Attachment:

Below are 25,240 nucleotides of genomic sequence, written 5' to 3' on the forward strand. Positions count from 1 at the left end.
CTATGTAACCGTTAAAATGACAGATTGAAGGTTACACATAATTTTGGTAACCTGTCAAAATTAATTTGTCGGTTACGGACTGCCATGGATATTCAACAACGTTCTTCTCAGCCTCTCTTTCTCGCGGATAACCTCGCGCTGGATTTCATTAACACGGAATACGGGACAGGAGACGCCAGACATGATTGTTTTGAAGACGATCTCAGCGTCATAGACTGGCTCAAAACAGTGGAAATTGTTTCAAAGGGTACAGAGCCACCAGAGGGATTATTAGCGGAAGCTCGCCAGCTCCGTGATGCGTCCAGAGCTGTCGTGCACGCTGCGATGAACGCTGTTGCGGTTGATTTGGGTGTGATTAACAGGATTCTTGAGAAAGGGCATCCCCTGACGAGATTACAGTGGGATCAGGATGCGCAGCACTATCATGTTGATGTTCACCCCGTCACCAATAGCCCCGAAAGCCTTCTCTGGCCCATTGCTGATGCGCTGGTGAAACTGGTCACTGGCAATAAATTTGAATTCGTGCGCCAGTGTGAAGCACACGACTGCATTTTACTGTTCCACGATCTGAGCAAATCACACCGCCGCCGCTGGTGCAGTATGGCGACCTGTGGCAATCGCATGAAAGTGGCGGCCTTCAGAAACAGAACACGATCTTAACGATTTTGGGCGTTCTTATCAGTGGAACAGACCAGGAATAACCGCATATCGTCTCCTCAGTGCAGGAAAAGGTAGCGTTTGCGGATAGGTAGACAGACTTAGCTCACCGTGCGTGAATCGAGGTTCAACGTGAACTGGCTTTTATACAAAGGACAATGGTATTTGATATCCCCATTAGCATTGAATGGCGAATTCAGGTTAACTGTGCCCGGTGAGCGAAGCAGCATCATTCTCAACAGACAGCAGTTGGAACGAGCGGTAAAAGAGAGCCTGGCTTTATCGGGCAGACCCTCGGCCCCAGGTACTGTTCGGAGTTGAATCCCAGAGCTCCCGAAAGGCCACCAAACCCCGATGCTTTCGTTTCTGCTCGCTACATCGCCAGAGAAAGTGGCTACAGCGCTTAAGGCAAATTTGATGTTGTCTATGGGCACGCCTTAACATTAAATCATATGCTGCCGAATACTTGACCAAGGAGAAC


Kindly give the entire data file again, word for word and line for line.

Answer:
Below are 25,240 nucleotides of genomic sequence, written 5' to 3' on the forward strand. Positions count from 1 at the left end.
CTATGTAACCGTTAAAATGACAGATTGAAGGTTACACATAATTTTGGTAACCTGTCAAAATTAATTTGTCGGTTACGGACTGCCATGGATATTCAACAACGTTCTTCTCAGCCTCTCTTTCTCGCGGATAACCTCGCGCTGGATTTCATTAACACGGAATACGGGACAGGAGACGCCAGACATGATTGTTTTGAAGACGATCTCAGCGTCATAGACTGGCTCAAAACAGTGGAAATTGTTTCAAAGGGTACAGAGCCACCAGAGGGATTATTAGCGGAAGCTCGCCAGCTCCGTGATGCGTCCAGAGCTGTCGTGCACGCTGCGATGAACGCTGTTGCGGTTGATTTGGGTGTGATTAACAGGATTCTTGAGAAAGGGCATCCCCTGACGAGATTACAGTGGGATCAGGATGCGCAGCACTATCATGTTGATGTTCACCCCGTCACCAATAGCCCCGAAAGCCTTCTCTGGCCCATTGCTGATGCGCTGGTGAAACTGGTCACTGGCAATAAATTTGAATTCGTGCGCCAGTGTGAAGCACACGACTGCATTTTACTGTTCCACGATCTGAGCAAATCACACCGCCGCCGCTGGTGCAGTATGGCGACCTGTGGCAATCGCATGAAAGTGGCGGCCTTCAGAAACAGAACACGATCTTAACGATTTTGGGCGTTCTTATCAGTGGAACAGACCAGGAATAACCGCATATCGTCTCCTCAGTGCAGGAAAAGGTAGCGTTTGCGGATAGGTAGACAGACTTAGCTCACCGTGCGTGAATCGAGGTTCAACGTGAACTGGCTTTTATACAAAGGACAATGGTATTTGATATCCCCATTAGCATTGAATGGCGAATTCAGGTTAACTGTGCCCGGTGAGCGAAGCAGCATCATTCTCAACAGACAGCAGTTGGAACGAGCGGTAAAAGAGAGCCTGGCTTTATCGGGCAGACCCTCGGCCCCAGGTACTGTTCGGAGTTGAATCCCAGAGCTCCCGAAAGGCCACCAAACCCCGATGCTTTCGTTTCTGCTCGCTACATCGCCAGAGAAAGTGGCTACAGCGCTTAAGGCAAATTTGATGTTGTCTATGGGCACGCCTTAACATTAAATCATATGCTGCCGAATACTTGACCAAGGAGAAC